Epitope mapping and sequence determination.

The epitope recognized by MAb F89/160.1.5 was mapped with a panel of overlapping peptides (Table (Table1)1) immobilized on a derivatized cellulose membrane. Sequential deletion of amino-terminal residues S, R, P, and L (peptides 2, 3, 4, and 5, respectively) did not eliminate antibody binding. Peptide 6, lacking the I residue, and peptides 7 and 8, lacking IH and IHF, respectively, failed to bind to MAb F89/160.1.5. Therefore, only the sequence IHFG is common to all peptides bound by the MAb. This sequence is conserved in the deduced amino acid sequences reported to date for cattle, sheep, mule deer, and elk PrP in the samples from the present study for which frozen tissue was available (tissue from 12 sheep, 10 mule deer, and 2 elk) and for a larger sample of CWD-affected mule deer (n = 26). Samples with amino acid polymorphisms outside the antibody binding site (ovine codon 112, A to V; mule deer codon 138, N to S) showed no difference in the intensity or distribution of immunostaining with MAb F89/160.1.5.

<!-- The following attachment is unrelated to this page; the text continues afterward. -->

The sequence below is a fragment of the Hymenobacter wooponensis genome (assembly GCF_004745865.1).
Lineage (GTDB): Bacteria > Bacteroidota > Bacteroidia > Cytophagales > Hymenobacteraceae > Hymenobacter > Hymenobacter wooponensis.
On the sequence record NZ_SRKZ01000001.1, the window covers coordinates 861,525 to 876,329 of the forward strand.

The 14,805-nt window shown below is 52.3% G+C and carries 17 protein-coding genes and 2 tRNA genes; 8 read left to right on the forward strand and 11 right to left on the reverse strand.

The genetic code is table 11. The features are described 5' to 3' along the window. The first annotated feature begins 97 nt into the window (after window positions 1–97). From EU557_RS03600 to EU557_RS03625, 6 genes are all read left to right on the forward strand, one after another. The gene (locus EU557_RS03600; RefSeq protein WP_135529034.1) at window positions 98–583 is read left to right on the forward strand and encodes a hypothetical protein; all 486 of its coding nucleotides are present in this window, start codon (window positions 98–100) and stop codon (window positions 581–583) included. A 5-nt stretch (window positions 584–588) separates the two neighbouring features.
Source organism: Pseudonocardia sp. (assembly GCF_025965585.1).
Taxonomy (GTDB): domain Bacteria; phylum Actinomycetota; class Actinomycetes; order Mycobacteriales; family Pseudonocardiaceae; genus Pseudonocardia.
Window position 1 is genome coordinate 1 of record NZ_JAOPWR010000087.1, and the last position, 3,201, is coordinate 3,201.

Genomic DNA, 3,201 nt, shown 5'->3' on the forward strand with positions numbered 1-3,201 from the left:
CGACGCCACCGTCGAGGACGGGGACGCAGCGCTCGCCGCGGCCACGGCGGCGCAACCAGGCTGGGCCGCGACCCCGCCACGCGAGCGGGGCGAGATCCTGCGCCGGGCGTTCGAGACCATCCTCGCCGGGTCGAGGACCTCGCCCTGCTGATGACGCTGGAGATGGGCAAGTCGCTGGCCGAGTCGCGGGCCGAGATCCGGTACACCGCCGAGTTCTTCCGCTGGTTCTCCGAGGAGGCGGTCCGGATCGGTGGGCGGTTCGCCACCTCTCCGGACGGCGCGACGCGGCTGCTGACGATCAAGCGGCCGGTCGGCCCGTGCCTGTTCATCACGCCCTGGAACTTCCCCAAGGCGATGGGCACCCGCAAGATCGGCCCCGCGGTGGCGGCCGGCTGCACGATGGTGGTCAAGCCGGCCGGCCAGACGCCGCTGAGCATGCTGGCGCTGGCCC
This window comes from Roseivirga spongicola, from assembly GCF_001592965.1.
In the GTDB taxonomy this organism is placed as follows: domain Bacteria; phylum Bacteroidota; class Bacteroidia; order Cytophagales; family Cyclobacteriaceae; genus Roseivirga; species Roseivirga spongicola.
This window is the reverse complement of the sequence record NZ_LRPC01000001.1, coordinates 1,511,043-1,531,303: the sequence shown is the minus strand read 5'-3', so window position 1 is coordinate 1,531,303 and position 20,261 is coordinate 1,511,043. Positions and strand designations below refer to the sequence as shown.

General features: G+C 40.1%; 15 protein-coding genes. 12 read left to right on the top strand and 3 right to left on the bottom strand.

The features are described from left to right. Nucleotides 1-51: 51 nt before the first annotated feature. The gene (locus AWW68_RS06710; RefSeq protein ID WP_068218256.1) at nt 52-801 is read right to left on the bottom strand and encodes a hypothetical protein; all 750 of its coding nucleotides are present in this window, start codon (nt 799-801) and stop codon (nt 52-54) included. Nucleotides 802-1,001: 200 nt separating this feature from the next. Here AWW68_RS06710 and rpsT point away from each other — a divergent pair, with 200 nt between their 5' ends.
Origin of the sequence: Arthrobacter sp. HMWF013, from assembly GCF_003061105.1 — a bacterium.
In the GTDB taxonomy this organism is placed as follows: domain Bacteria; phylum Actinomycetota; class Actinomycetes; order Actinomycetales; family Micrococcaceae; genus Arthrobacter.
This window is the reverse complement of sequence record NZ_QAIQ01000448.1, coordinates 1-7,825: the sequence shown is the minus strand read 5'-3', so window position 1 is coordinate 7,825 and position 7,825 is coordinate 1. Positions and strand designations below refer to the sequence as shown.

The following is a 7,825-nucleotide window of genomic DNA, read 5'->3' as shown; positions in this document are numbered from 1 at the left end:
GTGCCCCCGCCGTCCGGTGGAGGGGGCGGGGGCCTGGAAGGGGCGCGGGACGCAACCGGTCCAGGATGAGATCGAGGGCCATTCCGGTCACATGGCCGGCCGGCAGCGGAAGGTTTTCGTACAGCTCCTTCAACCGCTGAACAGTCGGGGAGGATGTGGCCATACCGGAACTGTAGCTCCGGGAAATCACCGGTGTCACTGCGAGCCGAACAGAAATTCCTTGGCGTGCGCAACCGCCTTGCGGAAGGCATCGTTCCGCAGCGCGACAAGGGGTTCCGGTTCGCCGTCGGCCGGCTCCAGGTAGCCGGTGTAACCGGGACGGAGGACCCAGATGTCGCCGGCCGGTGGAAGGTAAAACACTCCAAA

TABLE 1
Reactivity of MAb F89/160.1.5 with overlapping peptide octamers of the immunogen SRPLIHFGSDYEDR

Western immunoblotting reactivity with PrP-Sc from TSE-affected sheep.

MAb F89/160.1.5 was generated by inoculation into mice with a synthetic peptide and was selected by screening the MAb against a recombinant form of PrP-C. To determine whether MAb F89/160.1.5 binds to the disease-specific, protease-resistant fragments (PrP-Sc), brain extracts from sheep with natural scrapie and from healthy sheep were treated with PK, which hydrolyzes PrP-C and which leaves the hallmark multiple peptide bands of PK-resistant PrP-Sc (22). PK-treated extracts from scrapie-affected sheep typically showed two or three peptide bands with apparent molecular weights of between 19,000 and 28,000 (Fig. (Fig.1,1, lane 1). No bands were detected in extracts from healthy sheep brain (Fig. (Fig.1,1, lane 2) or when an isotype-matched control MAb was used to probe the Western immunoblots (data not shown).